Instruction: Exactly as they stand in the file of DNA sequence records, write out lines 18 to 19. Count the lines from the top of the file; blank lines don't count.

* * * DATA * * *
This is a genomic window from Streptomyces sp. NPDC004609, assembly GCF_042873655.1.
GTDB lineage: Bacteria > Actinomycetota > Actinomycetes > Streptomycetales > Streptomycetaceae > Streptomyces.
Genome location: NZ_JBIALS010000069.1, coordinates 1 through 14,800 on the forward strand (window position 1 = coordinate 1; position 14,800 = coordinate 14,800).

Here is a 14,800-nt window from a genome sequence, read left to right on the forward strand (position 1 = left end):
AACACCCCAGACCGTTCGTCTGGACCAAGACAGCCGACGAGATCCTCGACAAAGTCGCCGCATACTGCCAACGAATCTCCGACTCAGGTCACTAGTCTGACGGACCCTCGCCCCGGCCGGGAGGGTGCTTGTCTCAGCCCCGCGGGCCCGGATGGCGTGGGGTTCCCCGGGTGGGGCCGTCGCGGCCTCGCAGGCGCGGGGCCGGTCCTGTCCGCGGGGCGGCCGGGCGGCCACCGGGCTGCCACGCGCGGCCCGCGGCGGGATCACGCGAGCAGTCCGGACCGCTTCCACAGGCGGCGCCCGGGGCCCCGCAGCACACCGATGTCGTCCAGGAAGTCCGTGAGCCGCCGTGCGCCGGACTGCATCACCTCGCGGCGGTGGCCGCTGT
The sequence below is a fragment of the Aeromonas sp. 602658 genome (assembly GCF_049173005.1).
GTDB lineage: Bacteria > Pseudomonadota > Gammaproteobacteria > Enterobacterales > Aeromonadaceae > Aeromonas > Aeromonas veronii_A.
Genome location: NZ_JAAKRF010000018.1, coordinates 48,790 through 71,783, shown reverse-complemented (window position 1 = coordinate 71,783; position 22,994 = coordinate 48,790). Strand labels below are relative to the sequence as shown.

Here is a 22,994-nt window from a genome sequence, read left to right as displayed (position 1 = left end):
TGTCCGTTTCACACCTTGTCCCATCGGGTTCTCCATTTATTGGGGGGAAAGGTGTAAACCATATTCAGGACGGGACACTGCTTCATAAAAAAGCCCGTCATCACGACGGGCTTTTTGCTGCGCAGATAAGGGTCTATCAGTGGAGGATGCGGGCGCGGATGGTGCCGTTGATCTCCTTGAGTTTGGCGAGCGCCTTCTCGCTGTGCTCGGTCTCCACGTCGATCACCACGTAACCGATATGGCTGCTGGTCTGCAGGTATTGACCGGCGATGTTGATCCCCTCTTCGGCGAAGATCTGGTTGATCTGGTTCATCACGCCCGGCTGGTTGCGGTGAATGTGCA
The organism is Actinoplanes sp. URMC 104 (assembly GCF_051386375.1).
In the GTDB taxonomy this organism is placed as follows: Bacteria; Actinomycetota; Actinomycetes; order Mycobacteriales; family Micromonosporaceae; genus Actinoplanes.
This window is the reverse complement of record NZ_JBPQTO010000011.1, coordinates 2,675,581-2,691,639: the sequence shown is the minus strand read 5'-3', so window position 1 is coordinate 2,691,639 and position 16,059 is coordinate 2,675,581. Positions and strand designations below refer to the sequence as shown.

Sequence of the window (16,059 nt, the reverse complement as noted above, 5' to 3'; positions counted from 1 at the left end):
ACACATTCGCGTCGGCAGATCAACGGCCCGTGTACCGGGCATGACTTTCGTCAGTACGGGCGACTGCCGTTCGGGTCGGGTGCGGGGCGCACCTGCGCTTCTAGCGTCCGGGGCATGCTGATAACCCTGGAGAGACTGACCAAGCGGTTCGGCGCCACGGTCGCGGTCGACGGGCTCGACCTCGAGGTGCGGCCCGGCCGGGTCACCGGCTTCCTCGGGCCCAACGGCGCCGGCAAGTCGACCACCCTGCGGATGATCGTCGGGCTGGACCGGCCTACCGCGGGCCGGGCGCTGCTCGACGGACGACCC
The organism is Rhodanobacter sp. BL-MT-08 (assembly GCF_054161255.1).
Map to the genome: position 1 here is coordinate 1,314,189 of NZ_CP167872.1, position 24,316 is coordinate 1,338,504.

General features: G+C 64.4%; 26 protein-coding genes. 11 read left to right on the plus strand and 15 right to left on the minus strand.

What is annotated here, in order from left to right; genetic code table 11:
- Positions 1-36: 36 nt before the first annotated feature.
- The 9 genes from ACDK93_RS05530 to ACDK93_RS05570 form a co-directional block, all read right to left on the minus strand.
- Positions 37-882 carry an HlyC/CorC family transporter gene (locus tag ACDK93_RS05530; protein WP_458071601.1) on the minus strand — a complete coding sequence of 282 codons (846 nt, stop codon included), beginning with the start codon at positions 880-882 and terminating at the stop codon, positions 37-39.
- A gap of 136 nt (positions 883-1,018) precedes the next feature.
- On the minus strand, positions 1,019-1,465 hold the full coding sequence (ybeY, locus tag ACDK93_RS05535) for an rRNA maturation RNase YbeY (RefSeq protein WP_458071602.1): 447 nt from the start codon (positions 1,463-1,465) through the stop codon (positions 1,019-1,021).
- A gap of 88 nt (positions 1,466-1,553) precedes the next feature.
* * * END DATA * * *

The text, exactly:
General features: G+C 64.4%; 26 protein-coding genes. 11 read left to right on the plus strand and 15 right to left on the minus strand.

What is annotated here, in order from left to right; genetic code table 11: